From a tax setup in GP perspective, typically it's a simple setup of x% on the tax details (you may need one per province if dealing with multiple provinces), with the tax collected going to a liability account typically (tax payable). You might be a quarterly filer, at least initially, and the CRA usually will tell you if you need to file more often than that. The filing is 30 days after the end of the period for which it relates. The remittance is based on your tax collected on sales minus any input tax credits - i.e. HST paid on the taxable supplies to provide your services. Think of something physical like a widget, it costs me $100 to buy some and I sell them for $150. I charge 13% on the $150 ($19.50) and I would have paid 13% on the ones I bought if I bought them in the same jurisdiction ($13.00). If that was the only activity in the period, my tax payable would be $6.50. In your ilne of business, if you don't have a physical presence there you may not have costs there that will incur ITC's though, hard to say.

    I hope that helps a bit?


    Jen Kuntz, CPA, CGA, Microsoft MVP (Business Applications), GPUG All-Star

    Independent Consultant
    Kuntz Consulting Inc.
    Cambridge, ON, Canada


  • 3.  RE: GST Transactions and Returns

    Posted Sep 04, 2019 09:50 AM
    Treaty-based then, correct?

    As Jen said, doing business in a province like Ontario is the easiest since the rate is just one rate.  Other provinces like Quebec might cause some additional setups as tax rates may need to calculate on the subtotal+GST instead of just the subtotal.  Having a Canadian bank is very nice because Canadian tax submissions are easy to file on bank websites.  Paper is fine, but the bank processes are so slick.

    Essentially the GST you pay on purchases is netted against the GST you receive when it comes time to calculate the tax returns.  Just a conceptual change from USA tax, but something to get used to.

    Lots to think about and whenever you enter into business in another country...

    Keith Koopmans
    South Holland IL


  • 4.  RE: GST Transactions and Returns

    Posted Sep 04, 2019 10:27 AM
    Hi Tiffany,

    Just to add being Canadian myself, but living in the US and having both a US and Canadian business there are a few other considerations...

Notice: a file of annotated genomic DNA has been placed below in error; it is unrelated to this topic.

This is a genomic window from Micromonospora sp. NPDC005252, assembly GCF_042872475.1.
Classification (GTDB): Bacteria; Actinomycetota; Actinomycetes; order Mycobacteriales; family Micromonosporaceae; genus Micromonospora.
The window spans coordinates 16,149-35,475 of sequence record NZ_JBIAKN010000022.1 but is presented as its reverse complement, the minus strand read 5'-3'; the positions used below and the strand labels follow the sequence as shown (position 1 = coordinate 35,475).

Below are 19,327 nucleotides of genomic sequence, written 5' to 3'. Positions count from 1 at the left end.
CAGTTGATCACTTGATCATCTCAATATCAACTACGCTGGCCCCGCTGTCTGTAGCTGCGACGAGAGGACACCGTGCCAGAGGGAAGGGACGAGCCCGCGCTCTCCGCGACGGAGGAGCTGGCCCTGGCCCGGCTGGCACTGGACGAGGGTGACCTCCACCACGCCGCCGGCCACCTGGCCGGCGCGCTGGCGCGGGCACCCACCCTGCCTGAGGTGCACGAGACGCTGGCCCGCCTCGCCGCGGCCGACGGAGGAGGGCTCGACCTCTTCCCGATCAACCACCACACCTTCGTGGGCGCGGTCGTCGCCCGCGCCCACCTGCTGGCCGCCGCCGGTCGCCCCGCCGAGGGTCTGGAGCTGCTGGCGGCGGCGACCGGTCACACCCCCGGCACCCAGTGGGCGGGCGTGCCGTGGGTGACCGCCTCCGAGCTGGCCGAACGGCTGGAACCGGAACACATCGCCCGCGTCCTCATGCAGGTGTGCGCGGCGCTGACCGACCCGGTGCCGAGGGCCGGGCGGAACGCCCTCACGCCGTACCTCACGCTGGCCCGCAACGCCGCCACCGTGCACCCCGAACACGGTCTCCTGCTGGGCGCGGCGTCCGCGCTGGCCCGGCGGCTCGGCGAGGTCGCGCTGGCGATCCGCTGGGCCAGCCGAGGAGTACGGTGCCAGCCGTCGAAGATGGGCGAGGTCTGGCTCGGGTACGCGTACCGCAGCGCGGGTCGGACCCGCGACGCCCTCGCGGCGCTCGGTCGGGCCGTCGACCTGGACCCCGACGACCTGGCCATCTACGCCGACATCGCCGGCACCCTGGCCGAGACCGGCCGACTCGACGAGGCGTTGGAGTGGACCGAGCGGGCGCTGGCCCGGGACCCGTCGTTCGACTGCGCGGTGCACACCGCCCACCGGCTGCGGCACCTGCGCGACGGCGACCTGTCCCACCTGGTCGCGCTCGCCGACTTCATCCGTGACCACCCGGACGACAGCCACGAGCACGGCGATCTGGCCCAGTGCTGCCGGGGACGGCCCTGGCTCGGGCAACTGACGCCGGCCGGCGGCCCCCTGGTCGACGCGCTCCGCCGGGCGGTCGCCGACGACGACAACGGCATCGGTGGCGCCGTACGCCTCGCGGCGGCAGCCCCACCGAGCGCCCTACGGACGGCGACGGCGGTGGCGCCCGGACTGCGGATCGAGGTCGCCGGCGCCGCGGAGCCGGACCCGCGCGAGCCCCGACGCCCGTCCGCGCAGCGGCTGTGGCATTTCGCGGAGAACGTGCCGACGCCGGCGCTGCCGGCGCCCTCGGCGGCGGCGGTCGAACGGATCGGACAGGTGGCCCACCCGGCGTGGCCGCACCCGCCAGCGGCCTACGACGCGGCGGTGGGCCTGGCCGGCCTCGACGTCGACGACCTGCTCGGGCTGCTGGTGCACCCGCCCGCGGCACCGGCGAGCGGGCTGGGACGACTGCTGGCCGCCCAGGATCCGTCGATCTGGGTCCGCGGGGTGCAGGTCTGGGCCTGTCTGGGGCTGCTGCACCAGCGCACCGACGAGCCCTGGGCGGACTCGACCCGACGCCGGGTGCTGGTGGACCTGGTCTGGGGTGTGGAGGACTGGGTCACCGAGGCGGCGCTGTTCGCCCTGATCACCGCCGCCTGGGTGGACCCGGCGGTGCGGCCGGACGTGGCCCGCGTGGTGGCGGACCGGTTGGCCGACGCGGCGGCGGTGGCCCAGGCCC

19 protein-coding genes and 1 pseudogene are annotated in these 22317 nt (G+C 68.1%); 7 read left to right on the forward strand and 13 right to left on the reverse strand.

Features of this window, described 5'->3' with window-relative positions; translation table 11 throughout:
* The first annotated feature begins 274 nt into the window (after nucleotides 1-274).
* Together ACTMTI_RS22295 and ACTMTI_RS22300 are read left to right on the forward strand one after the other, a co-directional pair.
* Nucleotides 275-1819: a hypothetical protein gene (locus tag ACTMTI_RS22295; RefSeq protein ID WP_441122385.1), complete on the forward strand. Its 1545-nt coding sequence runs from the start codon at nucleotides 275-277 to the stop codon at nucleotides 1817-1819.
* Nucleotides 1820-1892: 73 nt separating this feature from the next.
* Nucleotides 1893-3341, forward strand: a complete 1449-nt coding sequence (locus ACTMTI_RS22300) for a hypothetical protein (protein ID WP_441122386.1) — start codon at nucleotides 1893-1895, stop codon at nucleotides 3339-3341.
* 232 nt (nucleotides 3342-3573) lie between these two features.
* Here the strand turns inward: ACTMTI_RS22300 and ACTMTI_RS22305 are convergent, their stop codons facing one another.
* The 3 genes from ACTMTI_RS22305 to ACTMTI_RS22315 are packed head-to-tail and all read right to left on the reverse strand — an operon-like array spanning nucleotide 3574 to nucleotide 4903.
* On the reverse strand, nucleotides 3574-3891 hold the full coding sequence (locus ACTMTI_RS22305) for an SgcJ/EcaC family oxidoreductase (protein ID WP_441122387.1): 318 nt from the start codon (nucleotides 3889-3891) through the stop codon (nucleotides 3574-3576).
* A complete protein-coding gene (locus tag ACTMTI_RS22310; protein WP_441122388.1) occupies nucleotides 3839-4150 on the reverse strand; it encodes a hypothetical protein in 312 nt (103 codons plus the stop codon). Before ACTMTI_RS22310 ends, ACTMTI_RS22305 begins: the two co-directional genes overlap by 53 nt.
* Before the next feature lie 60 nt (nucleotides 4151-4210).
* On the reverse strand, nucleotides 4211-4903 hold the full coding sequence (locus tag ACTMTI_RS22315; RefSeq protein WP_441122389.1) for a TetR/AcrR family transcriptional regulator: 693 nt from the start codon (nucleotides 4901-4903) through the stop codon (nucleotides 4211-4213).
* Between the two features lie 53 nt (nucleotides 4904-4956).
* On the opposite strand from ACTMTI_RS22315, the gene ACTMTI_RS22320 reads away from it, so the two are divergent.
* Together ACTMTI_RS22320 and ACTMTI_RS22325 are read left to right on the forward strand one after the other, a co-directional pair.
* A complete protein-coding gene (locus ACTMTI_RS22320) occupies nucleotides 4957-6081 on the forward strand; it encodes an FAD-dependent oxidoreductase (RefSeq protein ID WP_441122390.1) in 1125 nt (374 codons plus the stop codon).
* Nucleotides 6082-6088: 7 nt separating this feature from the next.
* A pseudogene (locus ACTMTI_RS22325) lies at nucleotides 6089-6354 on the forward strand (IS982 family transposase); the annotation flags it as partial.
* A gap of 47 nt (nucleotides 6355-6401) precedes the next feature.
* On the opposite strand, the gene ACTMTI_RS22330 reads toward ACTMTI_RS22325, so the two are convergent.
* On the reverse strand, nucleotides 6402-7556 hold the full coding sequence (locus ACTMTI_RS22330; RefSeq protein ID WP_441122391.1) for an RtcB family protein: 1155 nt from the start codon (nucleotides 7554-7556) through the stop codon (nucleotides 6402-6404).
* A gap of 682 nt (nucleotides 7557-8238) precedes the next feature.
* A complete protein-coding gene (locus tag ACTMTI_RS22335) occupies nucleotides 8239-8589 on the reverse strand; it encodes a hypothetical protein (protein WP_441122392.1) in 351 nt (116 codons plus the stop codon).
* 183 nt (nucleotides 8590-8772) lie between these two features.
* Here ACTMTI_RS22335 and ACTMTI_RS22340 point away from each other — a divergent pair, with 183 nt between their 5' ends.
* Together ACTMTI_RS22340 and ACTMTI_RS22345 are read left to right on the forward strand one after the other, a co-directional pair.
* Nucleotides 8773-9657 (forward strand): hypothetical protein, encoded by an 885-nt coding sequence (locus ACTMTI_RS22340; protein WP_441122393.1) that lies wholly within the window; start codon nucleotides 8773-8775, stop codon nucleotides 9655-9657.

1. Make sure the company that has the GST number is the ONLY company claiming the input tax credits; - You are not allowed to claim GST input tax credits from the US company doing business for the Canadian company. The Canadian company needs to have the expense;
    2. The conversion needs to be on the Date of the invoice or when services provided (Be constant) - No year or month exchange rate average;
    3. Agree with Jen, simpler from a Canadian bank, but if you are setting up all the other transactions you need that anyway;
    4. Keep VENDORS / Customers separate - If you have a customer that has both US and Canadian - make 2 customer cards at a min;
    5. Need you need to concern yourself with each of the provincial/territorial tax laws - different provinces/territories have different reporting requirements;
    6. If you deal in the Gas/Oil exploration, then there is even more reporting;
    7. Auditing - If the same US based company is operating in Canada then you are open to full audits from not only the IRS but also CRA - I would recommend creating a separate Canadian entity - New books/bank accounts etc.
    8. Canadian Income Taxes - By law if you provide services in Canada, you are required to file Canadian Income taxes also...
    9 - ALWAY talk to a cross boarder accountant / tax expert - save your self the headache now - it will come!

    Kerry Hataley
    CEO & President
    Nanook Software, Inc